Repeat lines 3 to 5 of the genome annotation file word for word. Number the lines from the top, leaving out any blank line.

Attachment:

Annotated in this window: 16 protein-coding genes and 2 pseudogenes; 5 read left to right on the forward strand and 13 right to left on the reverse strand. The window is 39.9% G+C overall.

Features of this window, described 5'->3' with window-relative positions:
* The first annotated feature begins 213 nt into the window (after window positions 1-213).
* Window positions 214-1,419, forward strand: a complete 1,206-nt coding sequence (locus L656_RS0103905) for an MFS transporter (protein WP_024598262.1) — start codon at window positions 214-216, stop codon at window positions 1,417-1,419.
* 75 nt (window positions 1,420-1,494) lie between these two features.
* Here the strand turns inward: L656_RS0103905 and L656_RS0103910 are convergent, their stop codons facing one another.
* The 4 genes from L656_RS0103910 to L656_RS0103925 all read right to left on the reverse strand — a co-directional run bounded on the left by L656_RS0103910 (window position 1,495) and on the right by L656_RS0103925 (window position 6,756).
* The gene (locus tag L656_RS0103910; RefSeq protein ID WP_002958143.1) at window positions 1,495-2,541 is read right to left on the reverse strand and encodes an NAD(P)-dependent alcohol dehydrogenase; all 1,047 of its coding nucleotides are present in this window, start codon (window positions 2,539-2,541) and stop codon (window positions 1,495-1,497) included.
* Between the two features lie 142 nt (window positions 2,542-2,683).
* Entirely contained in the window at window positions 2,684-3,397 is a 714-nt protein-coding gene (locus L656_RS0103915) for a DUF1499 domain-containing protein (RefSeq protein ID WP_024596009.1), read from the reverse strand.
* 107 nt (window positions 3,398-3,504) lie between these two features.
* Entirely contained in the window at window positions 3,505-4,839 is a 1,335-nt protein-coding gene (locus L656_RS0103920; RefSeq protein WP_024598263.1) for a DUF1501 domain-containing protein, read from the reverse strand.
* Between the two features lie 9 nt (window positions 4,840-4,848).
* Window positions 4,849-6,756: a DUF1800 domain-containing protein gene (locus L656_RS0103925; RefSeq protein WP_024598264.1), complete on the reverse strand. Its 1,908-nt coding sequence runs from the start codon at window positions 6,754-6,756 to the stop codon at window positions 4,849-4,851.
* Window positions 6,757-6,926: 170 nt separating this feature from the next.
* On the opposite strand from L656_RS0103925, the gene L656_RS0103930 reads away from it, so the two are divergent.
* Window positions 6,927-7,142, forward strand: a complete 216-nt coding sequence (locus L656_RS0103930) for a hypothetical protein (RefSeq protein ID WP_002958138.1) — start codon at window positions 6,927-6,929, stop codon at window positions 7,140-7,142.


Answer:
* The first annotated feature begins 213 nt into the window (after window positions 1-213).
* Window positions 214-1,419, forward strand: a complete 1,206-nt coding sequence (locus L656_RS0103905) for an MFS transporter (protein WP_024598262.1) — start codon at window positions 214-216, stop codon at window positions 1,417-1,419.
* 75 nt (window positions 1,420-1,494) lie between these two features.